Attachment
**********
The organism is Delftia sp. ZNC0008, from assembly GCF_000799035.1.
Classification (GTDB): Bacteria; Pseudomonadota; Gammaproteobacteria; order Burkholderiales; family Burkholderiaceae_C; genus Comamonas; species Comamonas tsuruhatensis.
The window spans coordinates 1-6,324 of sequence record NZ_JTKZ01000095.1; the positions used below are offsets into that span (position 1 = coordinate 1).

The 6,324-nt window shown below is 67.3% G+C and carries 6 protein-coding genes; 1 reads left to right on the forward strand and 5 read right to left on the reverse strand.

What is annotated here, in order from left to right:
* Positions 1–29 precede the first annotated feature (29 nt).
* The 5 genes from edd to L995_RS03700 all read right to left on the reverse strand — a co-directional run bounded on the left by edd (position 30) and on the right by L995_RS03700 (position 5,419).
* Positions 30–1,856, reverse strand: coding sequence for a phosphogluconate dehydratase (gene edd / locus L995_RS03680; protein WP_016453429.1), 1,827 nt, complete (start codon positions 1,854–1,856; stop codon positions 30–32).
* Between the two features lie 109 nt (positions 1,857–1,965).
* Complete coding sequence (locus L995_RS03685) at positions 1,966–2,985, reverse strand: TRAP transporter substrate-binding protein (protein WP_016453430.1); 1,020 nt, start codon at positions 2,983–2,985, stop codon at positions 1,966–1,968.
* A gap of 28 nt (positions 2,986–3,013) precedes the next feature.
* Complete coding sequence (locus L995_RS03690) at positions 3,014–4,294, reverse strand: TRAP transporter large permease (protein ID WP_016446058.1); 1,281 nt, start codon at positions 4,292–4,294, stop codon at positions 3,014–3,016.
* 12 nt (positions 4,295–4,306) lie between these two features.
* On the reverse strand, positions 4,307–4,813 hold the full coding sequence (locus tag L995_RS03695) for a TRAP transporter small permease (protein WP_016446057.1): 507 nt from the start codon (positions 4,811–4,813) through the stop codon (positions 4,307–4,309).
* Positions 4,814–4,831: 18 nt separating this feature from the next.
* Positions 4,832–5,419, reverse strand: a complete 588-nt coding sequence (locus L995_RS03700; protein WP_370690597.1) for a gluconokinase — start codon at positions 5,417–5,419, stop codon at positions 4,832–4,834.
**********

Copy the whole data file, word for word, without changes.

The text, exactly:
The organism is Delftia sp. ZNC0008, from assembly GCF_000799035.1.
Classification (GTDB): Bacteria; Pseudomonadota; Gammaproteobacteria; order Burkholderiales; family Burkholderiaceae_C; genus Comamonas; species Comamonas tsuruhatensis.
The window spans coordinates 1-6,324 of sequence record NZ_JTKZ01000095.1; the positions used below are offsets into that span (position 1 = coordinate 1).

The 6,324-nt window shown below is 67.3% G+C and carries 6 protein-coding genes; 1 reads left to right on the forward strand and 5 read right to left on the reverse strand.

What is annotated here, in order from left to right:
* Positions 1–29 precede the first annotated feature (29 nt).
* The 5 genes from edd to L995_RS03700 all read right to left on the reverse strand — a co-directional run bounded on the left by edd (position 30) and on the right by L995_RS03700 (position 5,419).
* Positions 30–1,856, reverse strand: coding sequence for a phosphogluconate dehydratase (gene edd / locus L995_RS03680; protein WP_016453429.1), 1,827 nt, complete (start codon positions 1,854–1,856; stop codon positions 30–32).
* Between the two features lie 109 nt (positions 1,857–1,965).
* Complete coding sequence (locus L995_RS03685) at positions 1,966–2,985, reverse strand: TRAP transporter substrate-binding protein (protein WP_016453430.1); 1,020 nt, start codon at positions 2,983–2,985, stop codon at positions 1,966–1,968.
* A gap of 28 nt (positions 2,986–3,013) precedes the next feature.
* Complete coding sequence (locus L995_RS03690) at positions 3,014–4,294, reverse strand: TRAP transporter large permease (protein ID WP_016446058.1); 1,281 nt, start codon at positions 4,292–4,294, stop codon at positions 3,014–3,016.
* 12 nt (positions 4,295–4,306) lie between these two features.
* On the reverse strand, positions 4,307–4,813 hold the full coding sequence (locus tag L995_RS03695) for a TRAP transporter small permease (protein WP_016446057.1): 507 nt from the start codon (positions 4,811–4,813) through the stop codon (positions 4,307–4,309).
* Positions 4,814–4,831: 18 nt separating this feature from the next.
* Positions 4,832–5,419, reverse strand: a complete 588-nt coding sequence (locus L995_RS03700; protein WP_370690597.1) for a gluconokinase — start codon at positions 5,417–5,419, stop codon at positions 4,832–4,834.